I work a lot at a particular marina. It has a gate that requires a card to activate. The gate is about 8 foot tall with a big sign that says gate key required.
Entering is not a problem exiting seems to be difficult but I suspect that has something to do with the bar/restaurant on site.
The latest was couple months ago, someone was leaving the marina and pulled a full on A Team exit removing the sliding gate/fence and the card reader stand. I think maybe alcohol was involved. That person kept right on driving as if nothing happened.
Things like the bollard or the sliding gate I’m familiar with are more common the we all think. People just don’t pay attention. I mean scraping the side of your car against a pole in a parking lot is gonna happen occasionally but some of those photos required speed that should never be driven in a parking lot filled with pedestrians.
The thing about perception in general is that we don’t really accurately perceive what’s around us at all times. Mostly we get bits of data and fill in the blanks with memory and imagination. The upshot for driving is that we aren’t looking and assessing; mostly we’re imagining what’s in front of us and driving into it. If we don’t imagine a bollard, we’ll only perceive one given sufficient sensory evidence. Quite often, “sufficient sensory evidence” is a bang or crunch noise.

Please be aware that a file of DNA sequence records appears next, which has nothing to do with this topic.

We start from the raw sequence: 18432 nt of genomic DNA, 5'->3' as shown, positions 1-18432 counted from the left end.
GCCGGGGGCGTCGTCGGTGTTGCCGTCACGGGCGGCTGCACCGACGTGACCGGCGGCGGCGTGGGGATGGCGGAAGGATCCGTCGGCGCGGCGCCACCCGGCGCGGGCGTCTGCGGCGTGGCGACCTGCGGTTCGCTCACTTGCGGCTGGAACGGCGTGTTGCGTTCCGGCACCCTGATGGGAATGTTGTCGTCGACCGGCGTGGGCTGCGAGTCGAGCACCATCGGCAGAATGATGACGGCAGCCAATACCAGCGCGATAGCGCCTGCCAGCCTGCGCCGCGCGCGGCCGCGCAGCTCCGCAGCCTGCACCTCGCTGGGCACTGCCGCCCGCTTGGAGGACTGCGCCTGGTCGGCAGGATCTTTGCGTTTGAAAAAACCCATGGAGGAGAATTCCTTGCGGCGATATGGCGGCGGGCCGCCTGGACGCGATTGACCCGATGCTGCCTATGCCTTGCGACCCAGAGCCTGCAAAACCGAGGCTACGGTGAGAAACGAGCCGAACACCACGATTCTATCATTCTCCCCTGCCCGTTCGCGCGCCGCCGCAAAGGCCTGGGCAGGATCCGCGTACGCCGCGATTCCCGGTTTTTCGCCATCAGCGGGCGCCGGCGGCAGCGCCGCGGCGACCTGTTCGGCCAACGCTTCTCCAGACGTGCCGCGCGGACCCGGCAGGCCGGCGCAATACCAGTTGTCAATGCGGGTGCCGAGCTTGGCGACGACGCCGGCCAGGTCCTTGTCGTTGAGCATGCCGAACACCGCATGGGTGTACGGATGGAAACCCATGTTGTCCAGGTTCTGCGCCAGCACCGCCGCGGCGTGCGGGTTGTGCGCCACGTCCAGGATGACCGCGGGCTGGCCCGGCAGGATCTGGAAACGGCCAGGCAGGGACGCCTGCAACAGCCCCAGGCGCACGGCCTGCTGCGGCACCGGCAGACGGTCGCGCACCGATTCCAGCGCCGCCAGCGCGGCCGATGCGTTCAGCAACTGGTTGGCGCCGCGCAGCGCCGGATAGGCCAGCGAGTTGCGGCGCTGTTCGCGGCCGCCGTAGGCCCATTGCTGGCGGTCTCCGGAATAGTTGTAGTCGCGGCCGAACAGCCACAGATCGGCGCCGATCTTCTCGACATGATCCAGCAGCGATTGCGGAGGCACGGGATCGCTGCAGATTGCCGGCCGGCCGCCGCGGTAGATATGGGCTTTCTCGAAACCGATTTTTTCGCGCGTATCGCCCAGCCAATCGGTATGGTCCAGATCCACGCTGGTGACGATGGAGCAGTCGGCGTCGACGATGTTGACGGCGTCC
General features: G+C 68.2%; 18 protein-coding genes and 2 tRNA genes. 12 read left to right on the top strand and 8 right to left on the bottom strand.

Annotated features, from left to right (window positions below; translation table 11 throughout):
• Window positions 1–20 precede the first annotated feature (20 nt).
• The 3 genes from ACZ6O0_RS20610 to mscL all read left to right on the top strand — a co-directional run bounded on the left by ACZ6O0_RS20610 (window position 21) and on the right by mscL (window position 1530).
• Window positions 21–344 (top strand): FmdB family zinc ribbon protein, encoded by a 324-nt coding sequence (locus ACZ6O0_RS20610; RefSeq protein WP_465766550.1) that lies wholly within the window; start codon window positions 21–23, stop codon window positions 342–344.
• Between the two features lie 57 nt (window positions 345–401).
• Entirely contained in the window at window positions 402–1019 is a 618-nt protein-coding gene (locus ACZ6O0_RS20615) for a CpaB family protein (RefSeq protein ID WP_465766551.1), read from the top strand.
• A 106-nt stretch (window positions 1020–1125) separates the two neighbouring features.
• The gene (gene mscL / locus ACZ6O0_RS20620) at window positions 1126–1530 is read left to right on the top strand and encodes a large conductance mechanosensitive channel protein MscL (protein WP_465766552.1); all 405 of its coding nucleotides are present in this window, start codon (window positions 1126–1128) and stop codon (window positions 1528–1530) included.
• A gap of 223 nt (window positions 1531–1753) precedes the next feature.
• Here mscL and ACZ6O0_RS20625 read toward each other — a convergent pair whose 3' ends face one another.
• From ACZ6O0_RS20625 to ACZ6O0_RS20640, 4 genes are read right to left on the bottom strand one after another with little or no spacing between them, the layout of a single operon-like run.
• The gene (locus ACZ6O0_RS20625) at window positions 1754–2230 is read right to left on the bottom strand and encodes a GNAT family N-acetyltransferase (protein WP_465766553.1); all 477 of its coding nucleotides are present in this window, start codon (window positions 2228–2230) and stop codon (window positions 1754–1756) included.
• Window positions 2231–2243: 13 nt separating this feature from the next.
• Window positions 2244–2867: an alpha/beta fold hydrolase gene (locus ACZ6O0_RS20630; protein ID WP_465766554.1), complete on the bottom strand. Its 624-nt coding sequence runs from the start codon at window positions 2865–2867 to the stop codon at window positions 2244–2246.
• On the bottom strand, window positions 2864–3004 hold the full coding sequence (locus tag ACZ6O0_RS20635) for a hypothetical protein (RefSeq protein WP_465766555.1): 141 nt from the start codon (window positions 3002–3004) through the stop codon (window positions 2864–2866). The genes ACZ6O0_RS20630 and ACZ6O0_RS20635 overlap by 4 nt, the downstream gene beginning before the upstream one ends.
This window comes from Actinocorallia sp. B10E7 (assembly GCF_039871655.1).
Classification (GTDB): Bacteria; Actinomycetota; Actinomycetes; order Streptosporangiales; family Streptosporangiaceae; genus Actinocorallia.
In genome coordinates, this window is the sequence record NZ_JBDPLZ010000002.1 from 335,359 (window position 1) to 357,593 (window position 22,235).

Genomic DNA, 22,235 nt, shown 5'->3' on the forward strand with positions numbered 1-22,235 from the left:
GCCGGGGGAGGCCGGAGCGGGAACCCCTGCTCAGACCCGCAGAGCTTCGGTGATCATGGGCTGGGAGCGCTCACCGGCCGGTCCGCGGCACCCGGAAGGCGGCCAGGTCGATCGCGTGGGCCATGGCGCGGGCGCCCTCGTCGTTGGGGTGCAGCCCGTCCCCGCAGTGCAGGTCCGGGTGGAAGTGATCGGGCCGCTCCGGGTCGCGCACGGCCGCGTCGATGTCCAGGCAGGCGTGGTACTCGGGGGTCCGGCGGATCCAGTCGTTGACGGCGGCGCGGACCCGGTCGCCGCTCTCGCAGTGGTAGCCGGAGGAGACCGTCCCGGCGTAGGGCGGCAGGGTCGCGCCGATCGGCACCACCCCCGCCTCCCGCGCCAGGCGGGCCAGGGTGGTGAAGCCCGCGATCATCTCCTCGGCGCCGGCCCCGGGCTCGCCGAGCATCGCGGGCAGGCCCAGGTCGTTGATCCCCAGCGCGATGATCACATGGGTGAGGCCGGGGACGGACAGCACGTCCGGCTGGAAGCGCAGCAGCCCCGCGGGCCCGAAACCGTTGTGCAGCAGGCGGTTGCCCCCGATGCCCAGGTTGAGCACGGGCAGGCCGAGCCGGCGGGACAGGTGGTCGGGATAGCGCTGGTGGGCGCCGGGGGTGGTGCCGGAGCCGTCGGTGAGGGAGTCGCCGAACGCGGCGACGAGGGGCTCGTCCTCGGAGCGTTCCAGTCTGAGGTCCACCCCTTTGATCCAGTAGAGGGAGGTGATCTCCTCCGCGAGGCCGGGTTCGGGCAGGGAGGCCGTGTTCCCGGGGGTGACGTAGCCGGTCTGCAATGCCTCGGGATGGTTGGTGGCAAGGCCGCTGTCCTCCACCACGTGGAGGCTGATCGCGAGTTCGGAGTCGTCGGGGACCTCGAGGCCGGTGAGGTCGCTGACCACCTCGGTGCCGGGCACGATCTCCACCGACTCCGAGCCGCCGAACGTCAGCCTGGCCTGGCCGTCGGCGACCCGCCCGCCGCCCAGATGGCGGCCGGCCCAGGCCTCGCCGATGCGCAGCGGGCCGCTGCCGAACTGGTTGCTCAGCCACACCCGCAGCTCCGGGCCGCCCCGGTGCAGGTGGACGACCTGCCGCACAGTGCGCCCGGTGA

That was my first question also. Look at that damage on those cars. In the linked article some are even rolled. You have to hit a bollard with substantial speed to do that kind of damage.
I think this is not a coincidence. The people paying so little attention that they can hit a 4’ neon green pole are also driving 10x as fast as they should be. Or impairment may explain this as well. Meth, alcohol, [why not both gif]
Having read @jerwin’s post, I am 100% going with A-pillar blind spots. It fits in perfectly and there’s other circumstantial factors that definitely contribute:
The bollard is in the right spot to be hidden behind the A-pillar. Even with the u-post coming out the top, and even with the green cover, it’s still likely to be substantially hidden behind the left A-pillar for a vehicle in the right lane, especially given larger vehicles or ones with side-curtain airbags.
The only ground marking is the yellow hashing – no curb, no island – so if the bollard isn’t in sight there’s a visual cue that suggests open roadway (due to the contiuity of the hashing). Bollard or no, if there were a curb there, drivers would be more likely to pick up the cue and infer the location of (and thus avoid) the corner.
The reason people are hitting it so dramatically on left turns is in part, I suspect, because they’re waiting for an opening in a busy perimeter road. When a hole opens up in the pedestrian or opposing vehicle traffic, they take off in a hard start to try to make it through the hole.
Human factors. Human decisionmaking is (as @jerwin’s shared article again points out) highly contextual and just-in-time. Once that bollard is hidden behind the A-pillar, it disppears from your visuospatial sketchpad in a matter of 3-4 seconds. Unless you have had particular reason for that bollard to stand out to you before it gets hidden (and not just “oh look, a bright yellow/green bollard that might destroy my car if I hit it,” fascinatingly enough), you will literally forget it exists if it’s not actively in your field of vision and it won’t enter your decisionmaking calculation.